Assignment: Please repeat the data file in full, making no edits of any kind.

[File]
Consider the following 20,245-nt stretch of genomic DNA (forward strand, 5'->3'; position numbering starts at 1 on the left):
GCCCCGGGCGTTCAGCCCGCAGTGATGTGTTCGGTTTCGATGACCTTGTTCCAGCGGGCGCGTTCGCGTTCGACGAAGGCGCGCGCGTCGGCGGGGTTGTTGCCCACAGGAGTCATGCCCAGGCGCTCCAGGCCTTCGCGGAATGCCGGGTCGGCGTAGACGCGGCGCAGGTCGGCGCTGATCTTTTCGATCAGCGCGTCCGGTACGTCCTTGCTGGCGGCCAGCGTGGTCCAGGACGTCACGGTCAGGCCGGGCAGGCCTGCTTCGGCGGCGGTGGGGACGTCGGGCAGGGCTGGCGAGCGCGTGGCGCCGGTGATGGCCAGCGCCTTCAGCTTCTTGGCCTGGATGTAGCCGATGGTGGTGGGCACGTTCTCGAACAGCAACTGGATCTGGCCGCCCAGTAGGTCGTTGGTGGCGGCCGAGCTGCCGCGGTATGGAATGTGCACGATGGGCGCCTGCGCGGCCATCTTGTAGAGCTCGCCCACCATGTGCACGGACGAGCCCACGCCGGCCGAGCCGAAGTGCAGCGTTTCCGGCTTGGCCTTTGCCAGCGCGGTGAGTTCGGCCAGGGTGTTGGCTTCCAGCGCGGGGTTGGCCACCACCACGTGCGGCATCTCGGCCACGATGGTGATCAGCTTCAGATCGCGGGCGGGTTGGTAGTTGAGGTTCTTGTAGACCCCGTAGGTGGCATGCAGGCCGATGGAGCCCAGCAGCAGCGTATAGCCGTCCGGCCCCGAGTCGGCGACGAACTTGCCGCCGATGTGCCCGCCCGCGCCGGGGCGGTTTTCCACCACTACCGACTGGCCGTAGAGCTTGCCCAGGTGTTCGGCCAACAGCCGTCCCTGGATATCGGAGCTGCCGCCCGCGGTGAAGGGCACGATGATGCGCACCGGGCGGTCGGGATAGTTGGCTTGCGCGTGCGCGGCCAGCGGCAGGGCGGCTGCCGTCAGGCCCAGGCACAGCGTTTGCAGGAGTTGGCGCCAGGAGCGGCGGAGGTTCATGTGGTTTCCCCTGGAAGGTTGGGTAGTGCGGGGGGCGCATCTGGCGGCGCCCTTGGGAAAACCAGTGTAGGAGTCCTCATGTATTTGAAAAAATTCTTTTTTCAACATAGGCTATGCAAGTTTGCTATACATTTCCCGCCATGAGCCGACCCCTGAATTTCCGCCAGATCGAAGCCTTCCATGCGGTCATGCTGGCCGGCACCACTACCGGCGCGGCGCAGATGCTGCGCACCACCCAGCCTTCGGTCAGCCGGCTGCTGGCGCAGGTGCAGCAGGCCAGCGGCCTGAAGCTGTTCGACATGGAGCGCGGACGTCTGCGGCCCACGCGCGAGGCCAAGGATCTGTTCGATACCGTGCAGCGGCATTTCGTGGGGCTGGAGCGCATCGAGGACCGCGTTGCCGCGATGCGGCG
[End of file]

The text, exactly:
Consider the following 20,245-nt stretch of genomic DNA (forward strand, 5'->3'; position numbering starts at 1 on the left):
GCCCCGGGCGTTCAGCCCGCAGTGATGTGTTCGGTTTCGATGACCTTGTTCCAGCGGGCGCGTTCGCGTTCGACGAAGGCGCGCGCGTCGGCGGGGTTGTTGCCCACAGGAGTCATGCCCAGGCGCTCCAGGCCTTCGCGGAATGCCGGGTCGGCGTAGACGCGGCGCAGGTCGGCGCTGATCTTTTCGATCAGCGCGTCCGGTACGTCCTTGCTGGCGGCCAGCGTGGTCCAGGACGTCACGGTCAGGCCGGGCAGGCCTGCTTCGGCGGCGGTGGGGACGTCGGGCAGGGCTGGCGAGCGCGTGGCGCCGGTGATGGCCAGCGCCTTCAGCTTCTTGGCCTGGATGTAGCCGATGGTGGTGGGCACGTTCTCGAACAGCAACTGGATCTGGCCGCCCAGTAGGTCGTTGGTGGCGGCCGAGCTGCCGCGGTATGGAATGTGCACGATGGGCGCCTGCGCGGCCATCTTGTAGAGCTCGCCCACCATGTGCACGGACGAGCCCACGCCGGCCGAGCCGAAGTGCAGCGTTTCCGGCTTGGCCTTTGCCAGCGCGGTGAGTTCGGCCAGGGTGTTGGCTTCCAGCGCGGGGTTGGCCACCACCACGTGCGGCATCTCGGCCACGATGGTGATCAGCTTCAGATCGCGGGCGGGTTGGTAGTTGAGGTTCTTGTAGACCCCGTAGGTGGCATGCAGGCCGATGGAGCCCAGCAGCAGCGTATAGCCGTCCGGCCCCGAGTCGGCGACGAACTTGCCGCCGATGTGCCCGCCCGCGCCGGGGCGGTTTTCCACCACTACCGACTGGCCGTAGAGCTTGCCCAGGTGTTCGGCCAACAGCCGTCCCTGGATATCGGAGCTGCCGCCCGCGGTGAAGGGCACGATGATGCGCACCGGGCGGTCGGGATAGTTGGCTTGCGCGTGCGCGGCCAGCGGCAGGGCGGCTGCCGTCAGGCCCAGGCACAGCGTTTGCAGGAGTTGGCGCCAGGAGCGGCGGAGGTTCATGTGGTTTCCCCTGGAAGGTTGGGTAGTGCGGGGGGCGCATCTGGCGGCGCCCTTGGGAAAACCAGTGTAGGAGTCCTCATGTATTTGAAAAAATTCTTTTTTCAACATAGGCTATGCAAGTTTGCTATACATTTCCCGCCATGAGCCGACCCCTGAATTTCCGCCAGATCGAAGCCTTCCATGCGGTCATGCTGGCCGGCACCACTACCGGCGCGGCGCAGATGCTGCGCACCACCCAGCCTTCGGTCAGCCGGCTGCTGGCGCAGGTGCAGCAGGCCAGCGGCCTGAAGCTGTTCGACATGGAGCGCGGACGTCTGCGGCCCACGCGCGAGGCCAAGGATCTGTTCGATACCGTGCAGCGGCATTTCGTGGGGCTGGAGCGCATCGAGGACCGCGTTGCCGCGATGCGGCG